The macula, a tiny area near the center of the light-sensitive retina, helps produce sharp close-up vision, enabling you to read fine print, recognize faces and sew on a button. Progressive damage to the macula knocks out central vision, although side vision remains clear. After age 50, the condition is called age-related macular degeneration (AMD).
A combination of factors, including family history, smoking and sunlight, plays a role in its development, says ophthalmologist Manju Subramanian, M.D., associate professor at the Boston University School of Medicine, but "we just don't know why some people get it and some don't."
AMD has two forms: dry and wet. The dry form generally progresses slowly over a period of years. According to Subramanian, about 10 percent of dry AMD cases progress to wet, which happens when new blood vessels under the macula leak blood and fluid. Wet AMD is more aggressive and can cause severe vision loss in a matter of weeks or months.
Treatment: The gold standard of care for wet AMD, she says, uses antibodies to help prevent the growth of leaky blood vessels in the eye. The therapy can actually improve vision, the only method to do so. There is no cure, but for someone with moderate or severe AMD — either dry or wet — supplements of high levels of antioxidant vitamins and minerals could slow its progression, according to a study sponsored by the National Eye Institute. These supplements don't benefit people with early AMD.
Looking ahead: A small clinical trial tested the safety — but not the efficacy — of transplanted human embryonic stem cells to treat people with problems affecting the macula. Four months after the procedure, the researchers found no safety concerns, no signs of rejection and no abnormal cell growth. Larger trials are in the offing for this groundbreaking development.
Your risk for glaucoma goes up if you are over 45; have a family history of glaucoma; are nearsighted or farsighted; are African American or Hispanic; have diabetes, migraines or low blood pressure.
Some researchers no longer think of glaucoma solely as an eye disease, but rather as a neurological disorder associated with nerve cells in the brain that degenerate and die, similar to what happens in Parkinson's and Alzheimer's diseases. For many years, doctors believed that increased pressure within the eye brought about glaucoma's damage, so the only goal was to lower pressure with surgery and medications.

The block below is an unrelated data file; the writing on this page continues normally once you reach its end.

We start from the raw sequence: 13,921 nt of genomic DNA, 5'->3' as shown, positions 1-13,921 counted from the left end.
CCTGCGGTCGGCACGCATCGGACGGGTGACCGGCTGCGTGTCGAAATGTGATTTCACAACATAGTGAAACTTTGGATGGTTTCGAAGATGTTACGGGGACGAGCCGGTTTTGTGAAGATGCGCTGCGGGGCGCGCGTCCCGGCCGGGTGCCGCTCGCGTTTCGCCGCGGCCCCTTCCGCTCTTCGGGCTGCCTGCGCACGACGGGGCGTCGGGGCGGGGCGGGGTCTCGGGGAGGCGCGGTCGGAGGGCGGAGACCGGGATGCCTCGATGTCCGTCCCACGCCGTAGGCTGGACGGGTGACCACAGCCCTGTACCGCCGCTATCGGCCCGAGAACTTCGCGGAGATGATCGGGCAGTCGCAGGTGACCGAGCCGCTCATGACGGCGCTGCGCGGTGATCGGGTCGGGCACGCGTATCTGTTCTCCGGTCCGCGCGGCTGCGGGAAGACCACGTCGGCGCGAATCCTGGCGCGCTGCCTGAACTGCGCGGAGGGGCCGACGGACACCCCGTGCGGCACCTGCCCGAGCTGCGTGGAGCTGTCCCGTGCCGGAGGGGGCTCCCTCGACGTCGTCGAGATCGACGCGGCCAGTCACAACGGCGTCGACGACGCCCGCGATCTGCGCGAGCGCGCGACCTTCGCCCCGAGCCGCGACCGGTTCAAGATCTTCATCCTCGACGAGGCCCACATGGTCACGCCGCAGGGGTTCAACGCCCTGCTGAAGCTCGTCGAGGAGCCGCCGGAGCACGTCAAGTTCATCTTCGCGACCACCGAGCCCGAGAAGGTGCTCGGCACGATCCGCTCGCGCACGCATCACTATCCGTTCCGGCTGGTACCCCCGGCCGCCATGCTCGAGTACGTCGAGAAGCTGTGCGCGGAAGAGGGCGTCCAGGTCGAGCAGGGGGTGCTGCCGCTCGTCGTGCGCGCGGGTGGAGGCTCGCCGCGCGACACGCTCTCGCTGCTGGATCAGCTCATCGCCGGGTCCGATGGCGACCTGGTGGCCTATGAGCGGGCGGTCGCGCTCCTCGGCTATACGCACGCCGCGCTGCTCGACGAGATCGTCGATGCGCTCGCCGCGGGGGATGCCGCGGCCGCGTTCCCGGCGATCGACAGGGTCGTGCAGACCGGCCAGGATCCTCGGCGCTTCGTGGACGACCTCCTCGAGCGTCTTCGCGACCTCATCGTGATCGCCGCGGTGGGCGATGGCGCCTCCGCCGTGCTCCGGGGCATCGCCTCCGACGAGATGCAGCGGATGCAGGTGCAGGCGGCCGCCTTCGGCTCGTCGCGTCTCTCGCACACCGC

"Yet some people with mildly elevated pressure may never develop glaucoma, and most people with glaucoma never had very high eye pressure," says Jeffrey Goldberg, M.D., professor and director of research at Shiley Eye Center at the University of California, San Diego. "Although eye pressure is a risk factor for glaucoma and contributes to the damage, we don't use pressure alone to make the diagnosis," Goldberg says. "We also look for characteristic changes like loss of peripheral vision and damage to the optic nerve."
Left untreated, glaucoma can cause blindness. Only about half the people who have the disease are aware of it. There are usually no early symptoms because glaucoma progresses slowly and affects peripheral vision first. "People tend not to notice that they're losing their peripheral vision until much later in the disease, when it starts to creep in and affect their central vision," Goldberg says. "Because we don't have a proven way to undo the damage of glaucoma, we can only try to prevent further loss of sight."
Treatment: Eyedrops to lower pressure are the most common early treatment. Surgery may be recommended to improve the flow of fluid out of the eye and control pressure.
Looking ahead: Research focuses on damage to retinal cells that connect the eyes to the brain. Medications that slow down the death of these cells and protect healthy cells are in clinical trials. Some are injected into the eye, some are slow-release implants surgically placed in the eye and some are eyedrops.
Nissa Simon writes about health and science.
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